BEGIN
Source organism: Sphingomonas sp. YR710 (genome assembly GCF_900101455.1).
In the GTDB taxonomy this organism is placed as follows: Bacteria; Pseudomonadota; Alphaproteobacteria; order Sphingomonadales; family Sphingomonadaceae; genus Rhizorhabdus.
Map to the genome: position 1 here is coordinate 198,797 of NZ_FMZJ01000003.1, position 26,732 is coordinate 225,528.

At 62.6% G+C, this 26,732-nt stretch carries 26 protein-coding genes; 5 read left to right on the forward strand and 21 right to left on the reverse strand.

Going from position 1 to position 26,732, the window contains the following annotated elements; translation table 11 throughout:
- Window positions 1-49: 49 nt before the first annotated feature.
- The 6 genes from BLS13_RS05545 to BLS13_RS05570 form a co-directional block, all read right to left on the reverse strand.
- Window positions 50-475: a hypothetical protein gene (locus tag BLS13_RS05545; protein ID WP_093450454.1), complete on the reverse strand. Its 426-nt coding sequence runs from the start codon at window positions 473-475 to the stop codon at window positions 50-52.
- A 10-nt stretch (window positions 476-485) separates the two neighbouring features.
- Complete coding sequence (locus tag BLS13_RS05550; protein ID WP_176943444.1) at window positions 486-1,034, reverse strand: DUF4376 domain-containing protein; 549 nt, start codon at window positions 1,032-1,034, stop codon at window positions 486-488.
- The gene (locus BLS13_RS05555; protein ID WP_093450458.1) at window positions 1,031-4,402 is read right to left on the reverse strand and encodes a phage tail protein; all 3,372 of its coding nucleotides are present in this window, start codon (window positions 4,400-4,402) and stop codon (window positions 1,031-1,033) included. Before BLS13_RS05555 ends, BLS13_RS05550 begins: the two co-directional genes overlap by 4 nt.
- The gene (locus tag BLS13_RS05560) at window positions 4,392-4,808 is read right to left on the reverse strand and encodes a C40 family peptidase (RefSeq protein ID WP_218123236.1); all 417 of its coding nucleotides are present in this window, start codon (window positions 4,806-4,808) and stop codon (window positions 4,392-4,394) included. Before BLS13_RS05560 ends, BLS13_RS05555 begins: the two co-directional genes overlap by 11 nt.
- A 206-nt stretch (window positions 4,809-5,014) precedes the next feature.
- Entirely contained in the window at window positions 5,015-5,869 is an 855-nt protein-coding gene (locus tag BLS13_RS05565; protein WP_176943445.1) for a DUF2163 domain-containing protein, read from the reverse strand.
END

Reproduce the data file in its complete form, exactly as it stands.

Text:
Source organism: Sphingomonas sp. YR710 (genome assembly GCF_900101455.1).
In the GTDB taxonomy this organism is placed as follows: Bacteria; Pseudomonadota; Alphaproteobacteria; order Sphingomonadales; family Sphingomonadaceae; genus Rhizorhabdus.
Map to the genome: position 1 here is coordinate 198,797 of NZ_FMZJ01000003.1, position 26,732 is coordinate 225,528.

At 62.6% G+C, this 26,732-nt stretch carries 26 protein-coding genes; 5 read left to right on the forward strand and 21 right to left on the reverse strand.

Going from position 1 to position 26,732, the window contains the following annotated elements; translation table 11 throughout:
- Window positions 1-49: 49 nt before the first annotated feature.
- The 6 genes from BLS13_RS05545 to BLS13_RS05570 form a co-directional block, all read right to left on the reverse strand.
- Window positions 50-475: a hypothetical protein gene (locus tag BLS13_RS05545; protein ID WP_093450454.1), complete on the reverse strand. Its 426-nt coding sequence runs from the start codon at window positions 473-475 to the stop codon at window positions 50-52.
- A 10-nt stretch (window positions 476-485) separates the two neighbouring features.
- Complete coding sequence (locus tag BLS13_RS05550; protein ID WP_176943444.1) at window positions 486-1,034, reverse strand: DUF4376 domain-containing protein; 549 nt, start codon at window positions 1,032-1,034, stop codon at window positions 486-488.
- The gene (locus BLS13_RS05555; protein ID WP_093450458.1) at window positions 1,031-4,402 is read right to left on the reverse strand and encodes a phage tail protein; all 3,372 of its coding nucleotides are present in this window, start codon (window positions 4,400-4,402) and stop codon (window positions 1,031-1,033) included. Before BLS13_RS05555 ends, BLS13_RS05550 begins: the two co-directional genes overlap by 4 nt.
- The gene (locus tag BLS13_RS05560) at window positions 4,392-4,808 is read right to left on the reverse strand and encodes a C40 family peptidase (RefSeq protein ID WP_218123236.1); all 417 of its coding nucleotides are present in this window, start codon (window positions 4,806-4,808) and stop codon (window positions 4,392-4,394) included. Before BLS13_RS05560 ends, BLS13_RS05555 begins: the two co-directional genes overlap by 11 nt.
- A 206-nt stretch (window positions 4,809-5,014) precedes the next feature.
- Entirely contained in the window at window positions 5,015-5,869 is an 855-nt protein-coding gene (locus tag BLS13_RS05565; protein WP_176943445.1) for a DUF2163 domain-containing protein, read from the reverse strand.